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Bolshevik

[bohl-shuh-vik, bol-; Russian buh l-shi-vyeek] /ˈboʊl ʃə vɪk, ˈbɒl-; Russian bəl ʃɪˈvyik/
noun, plural Bolsheviks, Bolsheviki
[bohl-shuh-vik-ee, -vee-kee; Russian buh l-shi-vyi-kyee] /ˈboʊl ʃəˌvɪk i, -ˌvi ki; Russian bəl ʃɪ vyɪˈkyi/ (Show IPA)
1.
  1. a member of the more radical majority of the Social Democratic Party, 1903–17, advocating immediate and forceful seizure of power by the proletariat.
  2. (after 1918) a member of the Russian Communist Party.
2.
(loosely) a member of any Communist party.
3.
Disparaging. an extreme political radical; revolutionary or anarchist.
Also, bolshevik.
Origin
1915-1920
1915-20; < Russian bolʾshevík, equivalent to bólʾsh() larger, greater (comparative of bolʾshóĭ large; compare bolʾshinstvó majority) + -evik, variant of -ovik noun suffix; cf. Menshevik
Related forms
anti-Bolshevik, noun, adjective
non-Bolshevik, noun
pro-Bolshevik, adjective, noun
Dictionary.com Unabridged
Based on the Random House Dictionary, © Random House, Inc. 2014.
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British Dictionary definitions for bolsheviks

Bolshevik

/ˈbɒlʃɪvɪk/
noun (pl) -viks, -viki (-ˈviːkɪ)
1.
(formerly) a Russian Communist Compare Menshevik
2.
any Communist
3.
(often not capital) (jocular, derogatory) any political radical, esp a revolutionary
Derived Forms
Bolshevism, noun
Bolshevist, adjective, noun
Bolshevistic, adjective
Word Origin
C20: from Russian Bol'shevik majority, from bol'shoi great; from the fact that this group formed a majority of the Russian Social Democratic Party in 1903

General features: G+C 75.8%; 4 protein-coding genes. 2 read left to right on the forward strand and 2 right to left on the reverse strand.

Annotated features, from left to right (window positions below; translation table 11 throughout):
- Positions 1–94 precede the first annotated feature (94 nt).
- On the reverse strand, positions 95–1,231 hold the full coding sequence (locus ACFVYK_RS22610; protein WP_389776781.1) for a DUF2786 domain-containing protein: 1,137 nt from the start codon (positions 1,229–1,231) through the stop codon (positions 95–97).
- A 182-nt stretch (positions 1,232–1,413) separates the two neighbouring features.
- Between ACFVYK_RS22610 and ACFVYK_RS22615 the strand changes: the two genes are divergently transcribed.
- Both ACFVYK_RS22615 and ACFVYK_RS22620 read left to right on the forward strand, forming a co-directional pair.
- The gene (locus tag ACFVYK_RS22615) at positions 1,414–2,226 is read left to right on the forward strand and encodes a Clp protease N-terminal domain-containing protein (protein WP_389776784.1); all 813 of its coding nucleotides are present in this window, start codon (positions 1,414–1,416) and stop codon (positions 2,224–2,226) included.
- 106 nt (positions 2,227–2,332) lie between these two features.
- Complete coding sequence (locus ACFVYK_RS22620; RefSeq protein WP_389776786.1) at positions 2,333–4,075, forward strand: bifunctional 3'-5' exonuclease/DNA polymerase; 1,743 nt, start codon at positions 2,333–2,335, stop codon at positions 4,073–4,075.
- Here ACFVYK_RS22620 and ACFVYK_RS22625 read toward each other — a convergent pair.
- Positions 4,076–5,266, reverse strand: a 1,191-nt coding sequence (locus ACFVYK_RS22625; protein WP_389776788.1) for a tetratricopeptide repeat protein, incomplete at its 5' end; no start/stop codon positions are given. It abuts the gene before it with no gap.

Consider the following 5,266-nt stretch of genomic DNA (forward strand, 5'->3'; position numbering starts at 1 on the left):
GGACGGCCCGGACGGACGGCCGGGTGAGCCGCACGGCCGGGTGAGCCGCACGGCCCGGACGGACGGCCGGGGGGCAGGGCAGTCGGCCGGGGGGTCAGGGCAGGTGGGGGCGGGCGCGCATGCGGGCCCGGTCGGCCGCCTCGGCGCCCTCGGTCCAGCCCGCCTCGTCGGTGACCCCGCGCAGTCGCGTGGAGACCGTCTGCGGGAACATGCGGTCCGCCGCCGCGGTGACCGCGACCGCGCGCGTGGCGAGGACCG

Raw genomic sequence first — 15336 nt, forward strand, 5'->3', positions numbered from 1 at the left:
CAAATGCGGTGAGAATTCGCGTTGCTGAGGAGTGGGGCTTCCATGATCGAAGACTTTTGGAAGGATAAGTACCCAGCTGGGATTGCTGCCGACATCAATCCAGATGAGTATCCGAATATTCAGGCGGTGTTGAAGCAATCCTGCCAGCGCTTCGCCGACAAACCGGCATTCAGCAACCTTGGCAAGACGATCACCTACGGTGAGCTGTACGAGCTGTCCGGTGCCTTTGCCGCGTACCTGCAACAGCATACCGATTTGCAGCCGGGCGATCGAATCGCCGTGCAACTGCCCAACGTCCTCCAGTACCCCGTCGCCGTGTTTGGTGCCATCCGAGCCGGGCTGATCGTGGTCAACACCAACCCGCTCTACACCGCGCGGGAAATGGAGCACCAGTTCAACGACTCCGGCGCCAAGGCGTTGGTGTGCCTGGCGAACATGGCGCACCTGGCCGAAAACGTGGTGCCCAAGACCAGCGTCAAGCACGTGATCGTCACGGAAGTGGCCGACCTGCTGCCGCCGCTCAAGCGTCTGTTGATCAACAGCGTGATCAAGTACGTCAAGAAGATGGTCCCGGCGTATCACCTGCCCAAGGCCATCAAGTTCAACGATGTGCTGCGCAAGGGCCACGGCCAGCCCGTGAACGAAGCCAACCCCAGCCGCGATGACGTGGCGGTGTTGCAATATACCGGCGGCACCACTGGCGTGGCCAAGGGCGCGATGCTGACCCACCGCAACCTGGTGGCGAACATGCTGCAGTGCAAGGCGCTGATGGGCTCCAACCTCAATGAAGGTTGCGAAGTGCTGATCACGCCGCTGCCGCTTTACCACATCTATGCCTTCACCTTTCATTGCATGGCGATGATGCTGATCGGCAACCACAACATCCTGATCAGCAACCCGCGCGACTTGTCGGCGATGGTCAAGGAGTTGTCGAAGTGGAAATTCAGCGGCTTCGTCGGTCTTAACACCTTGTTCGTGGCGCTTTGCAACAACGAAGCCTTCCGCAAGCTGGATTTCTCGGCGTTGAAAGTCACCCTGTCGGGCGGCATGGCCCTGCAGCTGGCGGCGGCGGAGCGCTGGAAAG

Collins English Dictionary - Complete & Unabridged 2012 Digital Edition
© William Collins Sons & Co. Ltd. 1979, 1986 © HarperCollins
Publishers 1998, 2000, 2003, 2005, 2006, 2007, 2009, 2012
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Word Origin and History for bolsheviks

Bolshevik

n.

1917, from Russian bol'shiy "greater," comparative of adjective bol'shoy "big, great" (cf. Bolshoi Ballet), from Old Church Slavonic boljiji "larger," from PIE root *bel- "strong" (cf. Sanskrit balam "strength, force," Greek beltion "better," Phrygian balaios "big, fast," Old Irish odbal "strong," Welsh balch "proud;" Middle Dutch, Low German, Frisian pal "strong, firm").

It was the faction of the Russian Social Democratic Worker's Party after a split in 1903 that was either larger or more extreme (or both) than the Mensheviks (from Russian men'shij "less"); after they seized power in 1917, applied generally to Russian communists. Bolshevism is recorded from 1917.

Online Etymology Dictionary, © 2010 Douglas Harper
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bolsheviks in Culture
Bolsheviks [(bohl-shuh-viks, bol-shuh-viks)]

The radicals in the Russian Revolution, who were led by Lenin and who favored revolution rather than gradual democratic change.

Note: Bolshevik has been used as a general term for a radical leftist or for a communist of the Soviet Union.
The American Heritage® New Dictionary of Cultural Literacy, Third Edition
Copyright © 2005 by Houghton Mifflin Company.
Published by Houghton Mifflin Company. All rights reserved.
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